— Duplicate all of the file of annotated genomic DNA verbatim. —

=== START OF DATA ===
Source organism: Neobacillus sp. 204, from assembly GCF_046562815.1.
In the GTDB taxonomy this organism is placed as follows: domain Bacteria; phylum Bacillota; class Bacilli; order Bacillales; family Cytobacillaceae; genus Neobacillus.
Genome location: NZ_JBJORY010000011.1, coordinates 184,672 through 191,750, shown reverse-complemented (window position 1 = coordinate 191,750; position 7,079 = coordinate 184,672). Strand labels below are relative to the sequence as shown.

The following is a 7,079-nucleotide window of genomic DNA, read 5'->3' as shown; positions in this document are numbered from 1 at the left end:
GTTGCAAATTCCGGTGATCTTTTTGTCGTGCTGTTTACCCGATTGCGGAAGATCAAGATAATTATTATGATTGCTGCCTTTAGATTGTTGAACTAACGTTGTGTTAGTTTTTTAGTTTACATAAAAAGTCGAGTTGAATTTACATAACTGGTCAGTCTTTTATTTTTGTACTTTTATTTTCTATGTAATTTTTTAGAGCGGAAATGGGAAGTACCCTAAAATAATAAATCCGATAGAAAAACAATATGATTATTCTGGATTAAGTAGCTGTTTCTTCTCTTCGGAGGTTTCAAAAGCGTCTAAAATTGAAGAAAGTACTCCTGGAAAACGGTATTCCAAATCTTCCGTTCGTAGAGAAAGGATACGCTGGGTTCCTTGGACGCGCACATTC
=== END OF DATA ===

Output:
Source organism: Neobacillus sp. 204, from assembly GCF_046562815.1.
In the GTDB taxonomy this organism is placed as follows: domain Bacteria; phylum Bacillota; class Bacilli; order Bacillales; family Cytobacillaceae; genus Neobacillus.
Genome location: NZ_JBJORY010000011.1, coordinates 184,672 through 191,750, shown reverse-complemented (window position 1 = coordinate 191,750; position 7,079 = coordinate 184,672). Strand labels below are relative to the sequence as shown.

The following is a 7,079-nucleotide window of genomic DNA, read 5'->3' as shown; positions in this document are numbered from 1 at the left end:
GTTGCAAATTCCGGTGATCTTTTTGTCGTGCTGTTTACCCGATTGCGGAAGATCAAGATAATTATTATGATTGCTGCCTTTAGATTGTTGAACTAACGTTGTGTTAGTTTTTTAGTTTACATAAAAAGTCGAGTTGAATTTACATAACTGGTCAGTCTTTTATTTTTGTACTTTTATTTTCTATGTAATTTTTTAGAGCGGAAATGGGAAGTACCCTAAAATAATAAATCCGATAGAAAAACAATATGATTATTCTGGATTAAGTAGCTGTTTCTTCTCTTCGGAGGTTTCAAAAGCGTCTAAAATTGAAGAAAGTACTCCTGGAAAACGGTATTCCAAATCTTCCGTTCGTAGAGAAAGGATACGCTGGGTTCCTTGGACGCGCACATTC